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© krisanapong detraphiphat | Getty Images


Business funding is affected by politics

Businesses may be looking for funding from places like banks, vendor credit lines or credit card companies. They could also be trying for crowdfunding, angel investing or venture capital. Here are a few insights on how politics can color organizations that provide business financing.

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Bank of America

Bank of America didn’t donate directly. Rather, it used its PACs. This is because corporations cannot donate directly to candidates or party committees. The same tends to be true of the other organizations listed below.

Open Secrets reports

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Eli Holzman, a veteran reality TV producer, used to joke that his company’s specialty was turning out “really good shows that are really hard to make that nobody watches.”

But then came the streaming boom. Now, as Holzman tells Variety podcast Strictly Business, there is seemingly insatiable demand for shows that would have been tough sells in the past. He cited Netflix’s sleeper hit “Indian Matchmaking” as a prime example.

“We thought, ‘Here’s another good show we’ve made that people will never see,’” Holzman says. But Netflix’s wizardry with algorithm-driven recommendations helped put the show on a pedestal after its July debut. “A blessing of the streaming era has been that things are a bit more discoverable and shareable.”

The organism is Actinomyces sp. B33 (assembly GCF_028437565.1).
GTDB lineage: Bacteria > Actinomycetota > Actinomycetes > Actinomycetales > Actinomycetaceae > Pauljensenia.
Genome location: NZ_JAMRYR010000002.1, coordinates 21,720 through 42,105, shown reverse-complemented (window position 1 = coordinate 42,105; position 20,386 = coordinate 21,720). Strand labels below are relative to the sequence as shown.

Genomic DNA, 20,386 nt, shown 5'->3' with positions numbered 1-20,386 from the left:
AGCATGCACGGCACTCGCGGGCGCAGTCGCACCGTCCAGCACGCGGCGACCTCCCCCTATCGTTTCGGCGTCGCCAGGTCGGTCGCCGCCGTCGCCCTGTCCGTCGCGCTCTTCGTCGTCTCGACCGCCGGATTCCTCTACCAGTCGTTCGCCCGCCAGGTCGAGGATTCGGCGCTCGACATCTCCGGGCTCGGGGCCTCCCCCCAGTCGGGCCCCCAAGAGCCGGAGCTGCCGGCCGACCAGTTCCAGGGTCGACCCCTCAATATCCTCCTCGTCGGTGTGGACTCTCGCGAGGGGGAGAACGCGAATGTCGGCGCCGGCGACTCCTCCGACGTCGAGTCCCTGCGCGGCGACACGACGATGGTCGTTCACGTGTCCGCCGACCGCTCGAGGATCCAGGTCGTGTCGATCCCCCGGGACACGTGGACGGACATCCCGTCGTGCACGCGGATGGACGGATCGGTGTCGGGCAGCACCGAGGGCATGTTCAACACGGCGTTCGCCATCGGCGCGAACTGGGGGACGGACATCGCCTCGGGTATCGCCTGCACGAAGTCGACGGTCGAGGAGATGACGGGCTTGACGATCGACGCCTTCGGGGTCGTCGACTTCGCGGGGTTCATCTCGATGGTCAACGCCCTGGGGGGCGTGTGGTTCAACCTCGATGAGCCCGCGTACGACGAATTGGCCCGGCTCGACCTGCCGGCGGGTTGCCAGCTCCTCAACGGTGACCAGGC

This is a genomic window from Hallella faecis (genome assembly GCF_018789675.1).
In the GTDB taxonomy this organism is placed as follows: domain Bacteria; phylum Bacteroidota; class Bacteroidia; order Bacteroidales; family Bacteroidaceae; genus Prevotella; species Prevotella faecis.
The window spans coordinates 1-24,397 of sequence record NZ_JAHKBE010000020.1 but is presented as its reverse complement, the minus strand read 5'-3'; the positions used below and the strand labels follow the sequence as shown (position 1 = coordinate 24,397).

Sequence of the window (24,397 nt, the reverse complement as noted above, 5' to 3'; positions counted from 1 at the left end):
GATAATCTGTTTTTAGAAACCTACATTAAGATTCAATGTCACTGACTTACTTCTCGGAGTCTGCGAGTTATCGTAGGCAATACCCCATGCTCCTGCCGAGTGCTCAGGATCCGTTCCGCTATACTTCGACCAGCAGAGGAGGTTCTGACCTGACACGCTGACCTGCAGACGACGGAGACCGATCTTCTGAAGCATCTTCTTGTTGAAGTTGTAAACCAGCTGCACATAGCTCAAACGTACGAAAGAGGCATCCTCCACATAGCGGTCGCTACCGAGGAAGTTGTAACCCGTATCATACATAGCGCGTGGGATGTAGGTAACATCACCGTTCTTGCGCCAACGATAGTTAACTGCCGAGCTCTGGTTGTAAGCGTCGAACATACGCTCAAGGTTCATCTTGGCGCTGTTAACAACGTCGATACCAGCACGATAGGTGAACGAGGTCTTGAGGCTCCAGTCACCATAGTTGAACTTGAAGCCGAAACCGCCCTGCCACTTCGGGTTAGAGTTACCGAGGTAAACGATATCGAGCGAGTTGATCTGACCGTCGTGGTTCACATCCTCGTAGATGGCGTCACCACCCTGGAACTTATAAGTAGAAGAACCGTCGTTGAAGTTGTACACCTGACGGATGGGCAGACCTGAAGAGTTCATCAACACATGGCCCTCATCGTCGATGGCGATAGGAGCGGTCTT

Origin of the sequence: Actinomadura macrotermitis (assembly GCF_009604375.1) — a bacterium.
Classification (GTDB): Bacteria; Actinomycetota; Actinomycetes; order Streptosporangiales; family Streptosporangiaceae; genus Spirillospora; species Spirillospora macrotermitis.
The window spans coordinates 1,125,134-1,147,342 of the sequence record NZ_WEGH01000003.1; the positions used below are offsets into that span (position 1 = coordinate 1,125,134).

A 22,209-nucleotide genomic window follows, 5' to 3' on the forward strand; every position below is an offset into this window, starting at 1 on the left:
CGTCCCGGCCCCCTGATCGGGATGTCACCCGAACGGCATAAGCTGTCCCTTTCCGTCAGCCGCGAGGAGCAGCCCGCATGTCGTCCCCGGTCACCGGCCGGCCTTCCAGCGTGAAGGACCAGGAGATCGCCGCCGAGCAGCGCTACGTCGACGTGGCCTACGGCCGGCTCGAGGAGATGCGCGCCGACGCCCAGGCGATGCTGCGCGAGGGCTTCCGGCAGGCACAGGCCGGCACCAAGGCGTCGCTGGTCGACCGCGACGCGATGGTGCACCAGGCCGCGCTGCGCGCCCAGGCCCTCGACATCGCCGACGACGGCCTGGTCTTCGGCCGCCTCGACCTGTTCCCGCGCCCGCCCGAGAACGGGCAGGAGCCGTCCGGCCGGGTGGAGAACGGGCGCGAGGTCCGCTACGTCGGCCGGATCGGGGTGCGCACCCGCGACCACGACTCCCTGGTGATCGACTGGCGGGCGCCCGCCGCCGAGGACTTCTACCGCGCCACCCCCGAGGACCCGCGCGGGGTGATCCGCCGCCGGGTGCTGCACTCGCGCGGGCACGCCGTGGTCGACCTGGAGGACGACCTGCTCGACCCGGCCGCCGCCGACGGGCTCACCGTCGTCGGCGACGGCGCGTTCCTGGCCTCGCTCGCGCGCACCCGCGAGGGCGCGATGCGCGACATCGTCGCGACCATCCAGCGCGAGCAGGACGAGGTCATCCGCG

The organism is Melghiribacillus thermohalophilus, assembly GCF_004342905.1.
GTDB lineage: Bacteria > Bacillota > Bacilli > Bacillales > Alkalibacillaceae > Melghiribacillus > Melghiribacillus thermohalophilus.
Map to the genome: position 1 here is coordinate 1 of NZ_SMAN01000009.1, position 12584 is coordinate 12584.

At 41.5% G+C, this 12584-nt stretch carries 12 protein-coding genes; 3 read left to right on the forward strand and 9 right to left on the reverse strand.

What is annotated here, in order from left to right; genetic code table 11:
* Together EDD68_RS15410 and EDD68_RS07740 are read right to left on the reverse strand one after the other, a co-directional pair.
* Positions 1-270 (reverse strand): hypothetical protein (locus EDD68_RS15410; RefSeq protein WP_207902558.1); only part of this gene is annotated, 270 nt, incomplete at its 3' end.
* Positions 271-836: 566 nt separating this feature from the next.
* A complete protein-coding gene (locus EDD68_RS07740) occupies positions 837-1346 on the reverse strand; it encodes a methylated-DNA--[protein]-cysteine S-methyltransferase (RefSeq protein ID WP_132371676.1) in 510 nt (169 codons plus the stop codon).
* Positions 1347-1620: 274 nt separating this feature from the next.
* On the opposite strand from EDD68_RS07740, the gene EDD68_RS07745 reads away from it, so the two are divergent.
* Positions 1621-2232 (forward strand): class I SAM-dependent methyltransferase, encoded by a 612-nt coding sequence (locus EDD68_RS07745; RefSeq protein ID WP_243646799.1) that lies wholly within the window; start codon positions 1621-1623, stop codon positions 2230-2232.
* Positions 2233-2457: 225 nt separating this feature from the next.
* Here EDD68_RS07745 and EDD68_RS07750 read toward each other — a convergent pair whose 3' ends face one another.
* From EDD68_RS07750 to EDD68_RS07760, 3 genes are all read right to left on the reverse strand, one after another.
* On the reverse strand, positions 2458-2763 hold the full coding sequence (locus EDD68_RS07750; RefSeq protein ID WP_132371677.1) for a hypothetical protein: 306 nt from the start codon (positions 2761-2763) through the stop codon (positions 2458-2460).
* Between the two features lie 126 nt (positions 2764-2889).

Listen to the lastest episode of Strictly Business below:

Holzman, at present, is CEO of Industrial Media, a collection of independent production banners that together have more than 60 series running

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  • Tesla CEO Elon Musk is the third-richest man — but he’s still prone to make some poor leadership decisions. 
  • Musk is notorious for being a micromanager, and he told The New York Times on Monday that he “can’t find people to delegate to.” 
  • Micromanagement in general is bad for business and can lead to wasted time, money, and high executive-turnover rates.
  • Visit Business Insider’s homepage for more stories.

To say that Elon Musk has a lot on his plate would be an understatement. But he’s not planning on changing that anytime soon. 

In a New York Times podcast released Monday, the Tesla CEO said he delegates tasks on a limited basis and does most of the major work he needs himself. 

“If investors in Tesla knew the full scope of all the things I do at Tesla, they would be quite concerned,” Musk told the journalist Kara Swisher. “Not because

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Frequently, innovators are asking me which ideas to prioritize and why. Here are some early steps you can take to ensure success in your innovation endeavors: 

  1. First, focus on ideas that can solve a real business problem. Of course, there’s value in having gathered a bunch of creative people who love experimenting with emerging technologies. Those colleagues are eager to ideate and innovate with you, sometimes even under frustrating conditions. But while they’re eager to realize their own ideas, it’ll be hard to convince lines of business to sponsor such ideas and work side by side with you to overcome political and organizational barriers along the way. But if you take up a problem that has been raised by a business unit (sales, marketing, R&D) before, then chances are high that once you’ve shown that you’re capable of solving it, you’ll have found fans in the business who’ll help you